Disclosure: This diary is based on our own AF100 that we bought through regular sales channels.
2/26/2012 Barry Green's "The AF100 DVD"
This DVD covers roughly the same content as Barry's book (read our notes here). Both are equally good and it depends how you prefer to learn. Barry covers a lot of material which is also useful for owners of different cameras.
6/8/2011 AF100 short by Filippo Chiesa
The best way to check the capabilities of a camera is to look at good work done with that camera. We follow the work by Filippo Chiesa for some time. Here is a short from Venice (Italy). This is our most loved city anywhere.
5/4/2011 Pacific Grove Monarchs 2011 (revision 2)
We added some vignettes with Magic Bullet Looks to focus some scenes on selected areas.
5/3/2011 Barry Green's "The AF100 Book"
For video in general and the AF100 in particular the forums at dvxuser are our resource of choice. Barry Green is a main moderator at dvxuser and one of the most helpful we have experienced. His books on Panasonic cameras seem to be the authorative books out there. He started early with prototype cameras to create his AF100 book in time. If you are interested in the AF100 you need his book. As we all know manuals are hardly good enough and for the AF100 this is even more true. The AF100 is a professional video camera and needs a lot of learning. Barry concentrates on the essentials but also add's the why and not just the how. One of the more complex topics with the AF100 (likely all pro video cameras) are Scene File settings. Scene Files (other call it Picture Style) define the look and the quality of your images. There is always a trade-off between noise, sharpening, color and tonality. Different tasks and shooting styles (also depending on post-processing) require different settings. Barry discusses all these crucial parameters in detail and even provides sets of Scene Files on the CD. This part alone is worth the book.
We consider this book essential for all owners of the AF100 or those that think about buying it. Very much recommended.
1/21/2011 Philip Bloom's Turin Brakes Music Video
While this video shows what you can do with current large sensor cameras it demonstrates more the skills of Philip Bloom and good music (shot in about 6 hours). Here is a quote by Bloom: "I think it's really important to stop comparing x camera with y camera. The camera is really not the most relevant part. I could have shot this on anything to be honest!". We believe he could just used a GH2 or 60D.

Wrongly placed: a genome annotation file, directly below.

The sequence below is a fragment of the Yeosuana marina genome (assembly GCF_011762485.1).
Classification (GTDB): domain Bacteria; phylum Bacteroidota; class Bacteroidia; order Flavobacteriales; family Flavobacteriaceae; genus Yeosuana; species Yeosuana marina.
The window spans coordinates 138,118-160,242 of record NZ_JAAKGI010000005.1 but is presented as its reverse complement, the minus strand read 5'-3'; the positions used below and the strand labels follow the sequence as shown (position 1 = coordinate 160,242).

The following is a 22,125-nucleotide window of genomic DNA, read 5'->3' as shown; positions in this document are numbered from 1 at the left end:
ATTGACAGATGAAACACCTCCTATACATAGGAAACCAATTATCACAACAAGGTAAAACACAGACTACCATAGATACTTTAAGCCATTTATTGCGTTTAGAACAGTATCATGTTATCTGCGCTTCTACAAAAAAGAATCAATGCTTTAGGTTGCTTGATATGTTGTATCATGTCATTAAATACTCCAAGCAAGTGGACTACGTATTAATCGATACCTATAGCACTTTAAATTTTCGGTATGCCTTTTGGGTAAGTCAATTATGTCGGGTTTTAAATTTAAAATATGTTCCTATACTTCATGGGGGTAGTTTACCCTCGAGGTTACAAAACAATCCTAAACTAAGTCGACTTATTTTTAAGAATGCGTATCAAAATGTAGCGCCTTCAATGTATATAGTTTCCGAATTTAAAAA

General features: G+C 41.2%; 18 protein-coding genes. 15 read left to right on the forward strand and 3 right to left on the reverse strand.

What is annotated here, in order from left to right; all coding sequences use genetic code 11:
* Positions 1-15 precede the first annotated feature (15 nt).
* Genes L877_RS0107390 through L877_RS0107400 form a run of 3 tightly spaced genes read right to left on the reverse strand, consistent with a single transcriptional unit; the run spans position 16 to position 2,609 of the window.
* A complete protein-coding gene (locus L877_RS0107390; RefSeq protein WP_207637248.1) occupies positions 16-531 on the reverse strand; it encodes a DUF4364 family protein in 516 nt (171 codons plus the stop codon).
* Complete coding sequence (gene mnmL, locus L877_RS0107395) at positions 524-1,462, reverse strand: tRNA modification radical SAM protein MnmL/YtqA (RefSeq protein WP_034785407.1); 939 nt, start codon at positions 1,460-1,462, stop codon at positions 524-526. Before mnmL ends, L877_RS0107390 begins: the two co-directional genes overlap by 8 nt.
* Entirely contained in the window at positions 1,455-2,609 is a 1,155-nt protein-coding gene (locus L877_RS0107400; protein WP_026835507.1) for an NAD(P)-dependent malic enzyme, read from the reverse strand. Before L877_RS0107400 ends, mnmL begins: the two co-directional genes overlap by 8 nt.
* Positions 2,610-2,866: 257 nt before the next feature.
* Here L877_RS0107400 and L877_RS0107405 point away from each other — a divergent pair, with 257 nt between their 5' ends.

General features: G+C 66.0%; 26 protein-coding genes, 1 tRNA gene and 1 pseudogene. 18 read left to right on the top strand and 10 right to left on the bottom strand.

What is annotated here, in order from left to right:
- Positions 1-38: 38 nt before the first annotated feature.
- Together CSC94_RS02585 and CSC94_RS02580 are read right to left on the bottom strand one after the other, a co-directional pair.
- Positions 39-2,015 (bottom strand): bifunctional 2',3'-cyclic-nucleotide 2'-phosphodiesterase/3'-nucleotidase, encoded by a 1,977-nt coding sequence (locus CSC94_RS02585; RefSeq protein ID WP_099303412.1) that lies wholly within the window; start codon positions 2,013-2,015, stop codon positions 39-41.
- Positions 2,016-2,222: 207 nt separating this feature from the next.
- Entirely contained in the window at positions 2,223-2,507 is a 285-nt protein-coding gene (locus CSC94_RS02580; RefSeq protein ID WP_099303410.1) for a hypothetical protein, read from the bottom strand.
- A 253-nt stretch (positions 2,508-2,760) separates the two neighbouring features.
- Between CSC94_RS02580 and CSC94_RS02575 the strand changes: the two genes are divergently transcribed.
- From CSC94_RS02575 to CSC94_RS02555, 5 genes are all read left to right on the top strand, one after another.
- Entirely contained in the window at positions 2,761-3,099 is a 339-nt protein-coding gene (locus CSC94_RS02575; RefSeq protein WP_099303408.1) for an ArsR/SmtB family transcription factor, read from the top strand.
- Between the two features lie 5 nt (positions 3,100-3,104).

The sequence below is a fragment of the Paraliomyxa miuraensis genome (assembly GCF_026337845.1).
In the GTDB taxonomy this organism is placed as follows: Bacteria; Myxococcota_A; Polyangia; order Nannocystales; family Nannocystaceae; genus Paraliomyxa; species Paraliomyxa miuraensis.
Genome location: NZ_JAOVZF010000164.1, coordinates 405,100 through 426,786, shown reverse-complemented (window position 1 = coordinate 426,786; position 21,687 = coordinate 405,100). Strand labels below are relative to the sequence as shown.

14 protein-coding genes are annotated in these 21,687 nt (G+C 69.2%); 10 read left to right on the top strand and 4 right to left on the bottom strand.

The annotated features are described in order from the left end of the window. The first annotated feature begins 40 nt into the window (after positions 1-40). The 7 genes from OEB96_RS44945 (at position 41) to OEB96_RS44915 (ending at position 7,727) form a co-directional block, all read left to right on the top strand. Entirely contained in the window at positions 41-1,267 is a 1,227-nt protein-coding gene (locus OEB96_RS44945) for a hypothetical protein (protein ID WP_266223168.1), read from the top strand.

If you shoot outdoors in urban settings the AF100 will just show so much less aliasing and moire compared to recent HDSLRs. So for us the AF100 is a step up. Doing the videos with the AF100 is just easier and less things to worry about.
If you want to create your own videos watch a lot of them at Vimeo. The work of Philip Bloom is quite inspiring. This video maybe his best we saw so far.
More info can be found on Bloom's Blog.
1/18/2011 Pacific Grove Monarch Butterflies Updated
We added some clips to our Monarch video from a second session.
1/17/2011 Monarch Butterflies in Slow Motion
1/14/2011 Pacific Grove Monarch Butterflies
Every year Monarch gather at Pacific Grove. Clearly one of the wonders in nature.
This movie was shot with the Panasonic AF100 and the 100-300mm zoom (mainly at 300mm). 300mm is a 35mm FF equivalent of 600mm. Once scene is in SloMo (shot at 60p).
Edited with FCP 7 and very little color corrections.
The video shows details that you cannot see with your naked eyes. Sunlight maybe not ideal for shooting but the Monarchs are way more active if the sun is out.
So far we are very pleased what we can do with the AF100 (got it 6 days ago).
Note: Always best you download the videos from Vimeo for closer inspection.
Our new Scene File settings are (only mentioned what differes from the default):
- Detail Level -4
- V Detail Level -4
- Gamme Cine-Like D
- Matrix Cine-Like
1/13/2011 Highlight Optimization
This video shows the same scene as shot and then corrected. We first thought the original was a lost cause but we could rescue the clip by using the FCP 3-Way Color tool. We are quite happy to be able to rescue some clips.
Note: Always best you download the videos from Vimeo for closer inspection.
1/12/2011 Short video: Point Lobos Whalers Cove
Was filmed at a sunny day at Point Lobos. Lenses used: 14-140mm kit lens and the 100-300mm lens.
1/10/2011 First short video: Case De Fruta
- We like the control the AF100 provides (Zebras, Wave Front Monitor)
- Moire and Aliasing is lower than any HDSLR we have used so far
- ND filters are so helpful
1/9/2011 The AF100 Journey Begins
With the introduction of the new breed of HDSLRs (notably the Canon 5D Mark II and the Panasonic GH2) many are talking now about the convergence of stills and video. Quite a few filmmakers embraced the Canon 5D Mark II for creating beautiful work. What attracted them to these hybrid cameras?
- Price, size and weight
- But even more so the large sensors with their shallow DOF and great low light performance. Normal professional video cameras have tiny sensors in comparison.
This is actually all they like because for filmmaking these cameras show lot's of shortcomings:
- Images can produce bad moire (watch this)
- Missing features: ND filters, sound recording and more
- Not much control over the final images
- Just not the right ergonomics: no large swivel EVF (the 5D Mark II does not even have any EVF at all).
- Lenses are not very video friendly (noisy, most cannot use AF)
- Need a lot of "rigging up" to make them work for movie making
- Optimized AVCHD encoding
In the end the amazing images these cameras can produce let many filmmakers work around these severe limitations.